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1870 Standard Silver Half Dollar, MS62
Reverse Die Trial in White Metal
Unique Judd-A1870-1

Sold for: $5,040.00


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1870 Standard Silver Half Dollar Reverse Die Trial, Judd-A1870-1, Pollock-3386, Unique, MS62 PCGS. CAC. Ex: Simpson. A reverse die trial of the Standard Silver half dollar, similar to Judd-939. The denomination 50 CENTS and the date are centered within a wreath of cotton and corn, but the date is slightly higher and larger than on Judd-939. The word STANDARD has been effaced above the wreath, though faint remnants are still partially legible. Struck in white metal without a collar, so there is no edge.

This impressive and almost certainly unique splasher was created by pouring liquid white metal onto a piece of backing paper, pressing the die into the less-than-molten metal, and letting it harden. Splashers are helpful in assessing what a coin or pattern will look like without having to anneal the dies. Their nature is fleeting, however. They are extremely fragile and were never meant to be preserved, which is why so few survive. In effect, this is a pattern of a pattern and is especially interesting as such.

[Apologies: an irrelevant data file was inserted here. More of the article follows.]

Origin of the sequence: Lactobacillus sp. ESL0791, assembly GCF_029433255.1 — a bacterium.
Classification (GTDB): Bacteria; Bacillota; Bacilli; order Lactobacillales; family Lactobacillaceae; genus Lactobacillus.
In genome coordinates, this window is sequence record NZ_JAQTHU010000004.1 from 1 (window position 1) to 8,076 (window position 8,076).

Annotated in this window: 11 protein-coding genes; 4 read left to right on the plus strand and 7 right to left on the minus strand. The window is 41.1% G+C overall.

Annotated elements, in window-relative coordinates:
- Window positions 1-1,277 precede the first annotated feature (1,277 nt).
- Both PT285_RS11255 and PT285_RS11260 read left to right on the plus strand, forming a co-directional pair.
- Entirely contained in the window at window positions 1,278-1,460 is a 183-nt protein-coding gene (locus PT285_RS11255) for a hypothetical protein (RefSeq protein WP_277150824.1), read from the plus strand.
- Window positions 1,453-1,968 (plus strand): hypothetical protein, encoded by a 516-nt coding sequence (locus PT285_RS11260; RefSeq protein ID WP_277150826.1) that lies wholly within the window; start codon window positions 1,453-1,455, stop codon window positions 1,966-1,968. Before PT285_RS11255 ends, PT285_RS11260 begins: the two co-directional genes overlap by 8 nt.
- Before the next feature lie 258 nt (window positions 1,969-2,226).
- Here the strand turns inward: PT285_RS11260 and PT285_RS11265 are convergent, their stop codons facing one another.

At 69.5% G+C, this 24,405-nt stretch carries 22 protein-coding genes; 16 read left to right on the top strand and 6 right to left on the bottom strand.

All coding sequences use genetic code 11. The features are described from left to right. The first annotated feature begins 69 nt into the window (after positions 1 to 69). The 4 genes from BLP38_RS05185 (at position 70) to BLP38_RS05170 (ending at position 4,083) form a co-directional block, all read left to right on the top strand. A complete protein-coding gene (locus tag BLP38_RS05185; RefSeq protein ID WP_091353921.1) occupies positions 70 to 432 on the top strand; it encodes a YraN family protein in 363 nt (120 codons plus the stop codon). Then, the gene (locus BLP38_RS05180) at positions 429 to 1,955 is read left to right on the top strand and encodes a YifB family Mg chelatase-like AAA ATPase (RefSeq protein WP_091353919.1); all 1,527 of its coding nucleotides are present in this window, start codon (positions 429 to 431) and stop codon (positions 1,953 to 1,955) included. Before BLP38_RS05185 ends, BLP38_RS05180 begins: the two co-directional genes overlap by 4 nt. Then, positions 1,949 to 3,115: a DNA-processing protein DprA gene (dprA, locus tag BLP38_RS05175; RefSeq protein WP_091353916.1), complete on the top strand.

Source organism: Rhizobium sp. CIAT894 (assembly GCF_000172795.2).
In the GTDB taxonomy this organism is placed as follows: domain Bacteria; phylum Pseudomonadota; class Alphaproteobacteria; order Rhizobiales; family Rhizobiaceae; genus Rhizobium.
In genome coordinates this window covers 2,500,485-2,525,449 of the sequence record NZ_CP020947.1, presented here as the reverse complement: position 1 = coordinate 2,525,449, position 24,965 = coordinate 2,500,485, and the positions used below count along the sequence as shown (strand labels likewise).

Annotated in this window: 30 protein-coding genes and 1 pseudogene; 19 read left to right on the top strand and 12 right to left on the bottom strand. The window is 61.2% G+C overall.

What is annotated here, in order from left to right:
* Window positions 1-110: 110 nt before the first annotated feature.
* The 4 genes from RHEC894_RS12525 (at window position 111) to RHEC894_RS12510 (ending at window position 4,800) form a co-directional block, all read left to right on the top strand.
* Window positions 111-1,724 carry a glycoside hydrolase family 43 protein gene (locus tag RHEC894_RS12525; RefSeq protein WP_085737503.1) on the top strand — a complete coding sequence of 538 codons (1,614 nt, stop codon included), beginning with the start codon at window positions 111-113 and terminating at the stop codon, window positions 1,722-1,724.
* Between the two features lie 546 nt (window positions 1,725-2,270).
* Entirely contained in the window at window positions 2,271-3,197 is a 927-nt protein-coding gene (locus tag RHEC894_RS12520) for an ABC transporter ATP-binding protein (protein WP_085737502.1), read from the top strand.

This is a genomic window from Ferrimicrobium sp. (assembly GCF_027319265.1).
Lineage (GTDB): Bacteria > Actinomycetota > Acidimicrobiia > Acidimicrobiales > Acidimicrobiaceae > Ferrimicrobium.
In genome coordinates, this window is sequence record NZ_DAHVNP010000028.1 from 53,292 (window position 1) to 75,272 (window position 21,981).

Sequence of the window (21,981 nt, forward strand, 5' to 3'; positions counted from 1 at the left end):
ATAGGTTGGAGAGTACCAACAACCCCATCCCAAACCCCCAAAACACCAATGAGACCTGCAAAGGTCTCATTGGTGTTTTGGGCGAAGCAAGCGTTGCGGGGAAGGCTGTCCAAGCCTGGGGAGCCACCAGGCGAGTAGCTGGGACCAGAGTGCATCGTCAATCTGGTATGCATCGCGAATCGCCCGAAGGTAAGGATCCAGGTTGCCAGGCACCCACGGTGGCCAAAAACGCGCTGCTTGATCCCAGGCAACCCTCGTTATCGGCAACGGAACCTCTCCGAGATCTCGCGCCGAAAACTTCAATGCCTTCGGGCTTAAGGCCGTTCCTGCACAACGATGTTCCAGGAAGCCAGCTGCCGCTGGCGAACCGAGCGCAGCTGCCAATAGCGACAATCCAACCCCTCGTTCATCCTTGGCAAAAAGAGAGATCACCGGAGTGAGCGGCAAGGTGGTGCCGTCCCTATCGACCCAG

The obverse is brilliant silver-gray with superficial grazes along the left side. Much of the reverse backing paper remains visible amid the bubbling surfaces of the metal. Words such as "consideration," "Senate," "Messrs.," and "resolution" suggest some sort of government document. About half of the machined rim of the die is evident around the obverse from about 11:30 to 5:30, and on the corresponding area of the reverse. Ex: Possibly S.K. Nagy; possibly 37th Sale (Thomas Elder, 2/1910), lot 291; Classics Sale (American Numismatic Rarities, 12/2003), lot 298.